Harvest unit boundaries are defined by roads or recognizable land features. A map of the harvest areas will be distributed with the sale of each permit. Permit holders will be limited to no more than 200 hands per day (1 hand = approx. 20 – 25 stems). The Forest Service recommends that salal harvesters wear at least one piece of high-visibility clothing while in the woods.
A lottery system will be used if the demand for permits exceeds the supply. Each permit will cost $150 and can be used for up to two months. A valid United States picture identification will be required at the time of purchase and those buying the permits must be at least 18 years of age. Cash or checks only will be accepted; credit and debit cards will not be accepted. Only one permit may be purchased per person per sale day.
Salal (Gaultheria shallon) is an understory shrub commonly used in the floral industry. It grows in dense thickets throughout western Washington and Oregon. For additional information about salal permit sales, please contact Chris Dowling, Special Forest Products Program Manager, at 360-956-2272. For general information about Olympic National Forest, visithttp://www.fs.fed.us/r6/olympic.
Submitted by The Hands On Children’s Museum
The South Sound’s largest family festival, Sand in the City®, is stimulating children’s love and appreciation of art and science through more than 40 free, educator-organized activities in this two-day event.
Families are invited to bring their children of all ages to Sand in the City on Aug. 23, and Sunday, Aug. 24, at the Hands On Children’s Museum on Olympia’s East Bay.
The heart of the festival is a Masters’ Sand Sculpting Exhibition, which will take place from 10 a.m.-7 p.m. on Saturday and from 10 a.m.-4 p.m. on Sunday. Visitors can view the masterpieces and vote for their favorite sculptures. The winners will be announced at 4 p.m. Sunday.
The Masters’ Exhibition is part of the free Beach Party where children can play in giant sandboxes loaded with sand toys and sculpting tools, and participate in 40 interactive art and science activities in the museum spread around the East Bay Plaza and streets adjacent to the museum.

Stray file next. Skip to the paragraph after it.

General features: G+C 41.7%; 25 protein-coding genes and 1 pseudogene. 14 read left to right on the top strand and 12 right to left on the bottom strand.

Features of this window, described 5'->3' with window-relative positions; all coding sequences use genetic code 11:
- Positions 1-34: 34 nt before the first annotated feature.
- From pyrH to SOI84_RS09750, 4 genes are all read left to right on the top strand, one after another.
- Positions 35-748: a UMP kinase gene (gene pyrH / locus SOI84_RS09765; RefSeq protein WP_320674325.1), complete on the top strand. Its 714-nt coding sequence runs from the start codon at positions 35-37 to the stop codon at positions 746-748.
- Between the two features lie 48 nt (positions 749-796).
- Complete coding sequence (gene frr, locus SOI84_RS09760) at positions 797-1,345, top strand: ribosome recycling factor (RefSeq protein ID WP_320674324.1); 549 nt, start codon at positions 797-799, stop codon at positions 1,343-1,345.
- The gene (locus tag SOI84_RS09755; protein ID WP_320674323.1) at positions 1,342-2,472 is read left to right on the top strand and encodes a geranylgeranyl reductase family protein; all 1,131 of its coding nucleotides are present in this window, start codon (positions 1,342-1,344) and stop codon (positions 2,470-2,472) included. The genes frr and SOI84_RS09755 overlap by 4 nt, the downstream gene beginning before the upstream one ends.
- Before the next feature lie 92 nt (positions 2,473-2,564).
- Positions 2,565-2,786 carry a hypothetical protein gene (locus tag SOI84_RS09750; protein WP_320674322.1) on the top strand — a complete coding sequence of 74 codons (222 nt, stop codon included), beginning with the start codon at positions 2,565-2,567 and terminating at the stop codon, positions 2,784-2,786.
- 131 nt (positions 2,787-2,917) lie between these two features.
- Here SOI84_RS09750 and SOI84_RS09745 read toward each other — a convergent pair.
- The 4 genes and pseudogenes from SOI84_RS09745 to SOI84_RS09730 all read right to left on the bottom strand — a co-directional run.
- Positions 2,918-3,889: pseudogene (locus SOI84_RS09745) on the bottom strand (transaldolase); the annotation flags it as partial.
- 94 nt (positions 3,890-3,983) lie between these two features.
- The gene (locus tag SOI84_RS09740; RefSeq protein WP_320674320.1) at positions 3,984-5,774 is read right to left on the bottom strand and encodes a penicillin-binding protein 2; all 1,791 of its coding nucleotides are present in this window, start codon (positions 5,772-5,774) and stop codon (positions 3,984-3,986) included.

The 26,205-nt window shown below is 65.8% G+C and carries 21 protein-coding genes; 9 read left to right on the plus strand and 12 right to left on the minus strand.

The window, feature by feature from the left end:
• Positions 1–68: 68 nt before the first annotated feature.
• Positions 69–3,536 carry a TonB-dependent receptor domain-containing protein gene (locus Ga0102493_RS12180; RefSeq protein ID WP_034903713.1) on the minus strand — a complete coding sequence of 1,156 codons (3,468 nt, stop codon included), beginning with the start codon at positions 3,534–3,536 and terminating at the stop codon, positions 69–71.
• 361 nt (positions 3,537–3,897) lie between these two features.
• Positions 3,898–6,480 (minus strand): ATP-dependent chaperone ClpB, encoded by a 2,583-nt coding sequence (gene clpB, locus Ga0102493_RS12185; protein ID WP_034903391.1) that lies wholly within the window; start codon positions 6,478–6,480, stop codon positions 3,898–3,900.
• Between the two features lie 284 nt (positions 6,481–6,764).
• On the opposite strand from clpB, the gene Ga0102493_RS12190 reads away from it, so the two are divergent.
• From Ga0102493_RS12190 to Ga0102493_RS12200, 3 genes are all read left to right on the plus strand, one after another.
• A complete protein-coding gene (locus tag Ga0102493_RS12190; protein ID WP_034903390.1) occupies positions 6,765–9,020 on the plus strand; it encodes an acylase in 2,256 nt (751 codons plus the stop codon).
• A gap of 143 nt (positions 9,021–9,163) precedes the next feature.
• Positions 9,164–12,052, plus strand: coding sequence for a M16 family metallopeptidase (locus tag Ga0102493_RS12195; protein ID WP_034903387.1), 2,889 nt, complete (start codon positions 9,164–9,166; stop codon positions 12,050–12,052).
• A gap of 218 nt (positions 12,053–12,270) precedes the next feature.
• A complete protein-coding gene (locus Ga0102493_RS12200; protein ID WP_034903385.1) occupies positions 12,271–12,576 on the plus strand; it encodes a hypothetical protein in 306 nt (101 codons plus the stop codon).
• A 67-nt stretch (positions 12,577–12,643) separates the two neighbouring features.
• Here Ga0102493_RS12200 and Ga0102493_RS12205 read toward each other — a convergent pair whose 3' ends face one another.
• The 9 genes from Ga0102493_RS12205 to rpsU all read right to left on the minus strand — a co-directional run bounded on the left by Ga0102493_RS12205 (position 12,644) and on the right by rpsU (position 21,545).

Activities include a rock climbing wall, giant bubbles, a Tot Spot Early Learning Center and museum-led art activities. Make-and-take Polynesian crafts include eruptible
mini volcanoes, Hawaiian leis, wax paper flowers and sand bands. Inside the museum, families can learn about the music of the Pacific Islands and make musical instruments and crafts. New this year is a life-sized, pin-hole camera you can walk inside.
All-day entertainment on the stage includes martial arts, country music, African drummers, young fiddlers, Zumba and Irish dancers. Favorite local food vendors and food trucks will be on site.
Sunday, Aug. 24, is Grandparents’ Day from 10 a.m.-5 p.m. Families can enjoy all of the fun activities of Saturday’s Beach Party and participate in additional activities designed for children and grandparents to do together.
During Sand in the City, all event activities and entertainment on the streets surrounding the museum and the East Bay Public Plaza are free. Donations are appreciated and support the museum’s Free Access Program at the Hands On Children’s Museum.
Festival-goers can also explore museum exhibits Aug. 22-24 with a discounted admission rate to the museum of just $5 per person. Families can play and learn in nine themed galleries and 150 hands-on exhibits, including MakeSpace in the Arts & Parts Studio, where kids can tinker, design and build using real tools and materials.
For the price of admission, festival visitors can also explore the museum’s Outdoor Discovery Center, including new exhibits opening on Sand in the City weekend such as the giant trike loop, stage and Children’s Garden in the Outdoor Discovery Center.
For more information about Sand in the City®, visit www.hocm.org/sandinthecity.
Submitted by The Port of Olympia
As the partner in the Designated Driver program of the 21+ event, the Port of Olympia will have free water and soda available at the Port booth for designated drivers.
The Brewfest runs from 1 p.m. to 8 p.m. at the Tumwater Valley Driving Range. Those who join the free 3-mile fun run at noon receive a complimentary beer mug and early admission.
Save on pre-sale tickets until August 22 at noon. Ticket includes admission to the event, tasting mug and five tasting tokens. For more information and to purchase tickets: www.tumwaterartesianbrewfest.com
We need you! We have tons of shows lined up in the next couple of months, and they all need door and sound staff. Come hear about how you can help sustain Northern, the only entirely all ages music and art venue in Olympia.
Sunday, August 17th, 8pm opening.
With a conceptual DJ set by Alex Coxen.
By Tali Haller
Just six months ago, Shelby Adams adamantly told her friends, “I am not going to college!” Now she is headed to one of America’s most prestigious music schools, the Berklee College of Music, which has a 19% acceptance rate according to data from U.S. News.